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Same-sex couples’ Indiana marriage celebrations could be derailed

Thursday, June 26, 2014
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Kathy Saunders, left, and her partner Sharon Stanley fill out a marriage license application inside the County Clerk's office in the St. Joseph County Courthouse on Wednesday, June 25, 2014, in South Bend, Ind.  Robert Franklin, South Bend Tribune (AP)

Kathy Saunders, left, and her partner Sharon Stanley fill out a marriage license application inside the County Clerk’s office in the St. Joseph County Courthouse on Wednesday, June 25, 2014, in South Bend, Ind.

The ruling sent couples flocking to clerks’ offices across the state in a quest for marriage licenses, but not all were successful. Some counties declined to issue licenses to same-sex couples until they received guidance from the attorney general’s office.

That guidance, which came late Wednesday afternoon, instructed the five counties named in the lawsuits to comply with Young’s order or face contempt of court. It urged the other 87 counties to “show respect for the judge and the orders that are issued.”

Within an hour of the ruling, couples had lined up in Marion County — in Indianapolis — to obtain marriage licenses. Dozens even wed as Clerk Beth White officiated beneath a white metal arch adorned in netting, artificial flowers and white holiday lights.

The Marion County Clerk’s office said 186 same-sex couples were wed at its downtown Indianapolis office and more than 200 marriage licenses were issued to same-sex couples. The office remained open more than six hours past its normal closing time to handle the influx of couples seeking marriage licenses.

Ken Falk, legal director of the American Civil Liberties Union of Indiana, called it an “excellent, excellent day for marriage” in Indiana. The ACLU represented several couples who challenged the ban.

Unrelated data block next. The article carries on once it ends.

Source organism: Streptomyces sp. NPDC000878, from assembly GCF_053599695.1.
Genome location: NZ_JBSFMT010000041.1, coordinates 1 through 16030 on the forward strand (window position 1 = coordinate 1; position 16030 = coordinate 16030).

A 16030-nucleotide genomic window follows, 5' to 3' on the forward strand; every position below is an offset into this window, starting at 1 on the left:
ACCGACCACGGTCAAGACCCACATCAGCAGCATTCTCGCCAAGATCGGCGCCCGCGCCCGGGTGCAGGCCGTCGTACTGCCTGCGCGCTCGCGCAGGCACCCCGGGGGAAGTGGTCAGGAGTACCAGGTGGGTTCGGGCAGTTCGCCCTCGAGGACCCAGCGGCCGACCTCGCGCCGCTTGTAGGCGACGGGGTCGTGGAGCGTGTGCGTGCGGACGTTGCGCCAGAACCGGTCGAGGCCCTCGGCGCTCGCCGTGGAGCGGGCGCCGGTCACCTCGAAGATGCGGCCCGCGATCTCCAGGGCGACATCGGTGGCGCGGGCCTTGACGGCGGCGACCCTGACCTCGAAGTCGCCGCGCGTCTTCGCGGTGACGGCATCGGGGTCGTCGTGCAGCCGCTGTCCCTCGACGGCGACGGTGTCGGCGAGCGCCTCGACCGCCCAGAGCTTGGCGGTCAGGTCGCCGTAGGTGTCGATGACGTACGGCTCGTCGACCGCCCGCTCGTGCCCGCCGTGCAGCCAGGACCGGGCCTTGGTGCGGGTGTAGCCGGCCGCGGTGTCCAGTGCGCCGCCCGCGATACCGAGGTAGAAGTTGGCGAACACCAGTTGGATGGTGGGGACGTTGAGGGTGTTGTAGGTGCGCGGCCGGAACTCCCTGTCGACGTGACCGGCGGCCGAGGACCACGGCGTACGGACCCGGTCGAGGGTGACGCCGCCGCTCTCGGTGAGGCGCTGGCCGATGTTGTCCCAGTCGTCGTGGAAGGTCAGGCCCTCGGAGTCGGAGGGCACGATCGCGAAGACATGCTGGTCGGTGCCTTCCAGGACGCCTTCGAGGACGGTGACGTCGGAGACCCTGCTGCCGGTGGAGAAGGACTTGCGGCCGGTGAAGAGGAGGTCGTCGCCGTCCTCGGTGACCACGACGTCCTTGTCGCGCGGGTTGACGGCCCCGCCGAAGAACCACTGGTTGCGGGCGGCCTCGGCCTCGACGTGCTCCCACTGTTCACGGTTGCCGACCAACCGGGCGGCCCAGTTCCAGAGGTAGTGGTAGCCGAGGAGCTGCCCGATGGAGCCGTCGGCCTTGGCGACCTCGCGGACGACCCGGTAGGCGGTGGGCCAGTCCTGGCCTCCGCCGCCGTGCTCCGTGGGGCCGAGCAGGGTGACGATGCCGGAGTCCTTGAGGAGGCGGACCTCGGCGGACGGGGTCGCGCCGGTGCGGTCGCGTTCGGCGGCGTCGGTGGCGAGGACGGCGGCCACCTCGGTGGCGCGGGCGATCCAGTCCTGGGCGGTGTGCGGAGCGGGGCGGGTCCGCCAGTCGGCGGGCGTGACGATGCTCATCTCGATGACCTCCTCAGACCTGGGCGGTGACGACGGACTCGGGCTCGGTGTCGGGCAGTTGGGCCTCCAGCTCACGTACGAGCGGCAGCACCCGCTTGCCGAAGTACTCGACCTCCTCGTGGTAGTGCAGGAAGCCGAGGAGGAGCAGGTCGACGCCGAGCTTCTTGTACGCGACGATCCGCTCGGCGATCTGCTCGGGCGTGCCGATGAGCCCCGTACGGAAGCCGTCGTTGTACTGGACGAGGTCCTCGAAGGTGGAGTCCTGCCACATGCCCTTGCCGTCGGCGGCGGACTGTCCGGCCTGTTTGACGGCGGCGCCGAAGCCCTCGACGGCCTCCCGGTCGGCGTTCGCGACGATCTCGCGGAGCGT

“Marriage is, in many ways, the most conservative institution in human society. It’s the way we bind ourselves — forever — to someone we love,” Falk said.

Attorney Paul Castillo of Lambda Legal, a national gay rights group, echoed Falk’s sentiment.

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“We’re absolutely thrilled that the judge recognized that every day couples are denied the freedom to marry they experience significant harms,” said Castillo, whose group represented five gay couples who challenged the ban.

Opponents said they had feared the day when judges would issue rulings that trumped state laws enshrining traditional marriage.

“Regardless of what any judge says, marriage is about uniting men and women together for the best interests of children and society,” American Family Association of Indiana Executive Director Micah Clark said in a statement. “Men and women are uniquely and individually important. They are not interchangeable or discardable.”

Gov. Mike Pence said he supported the attorney general’s plan to appeal the ruling but would follow the law.

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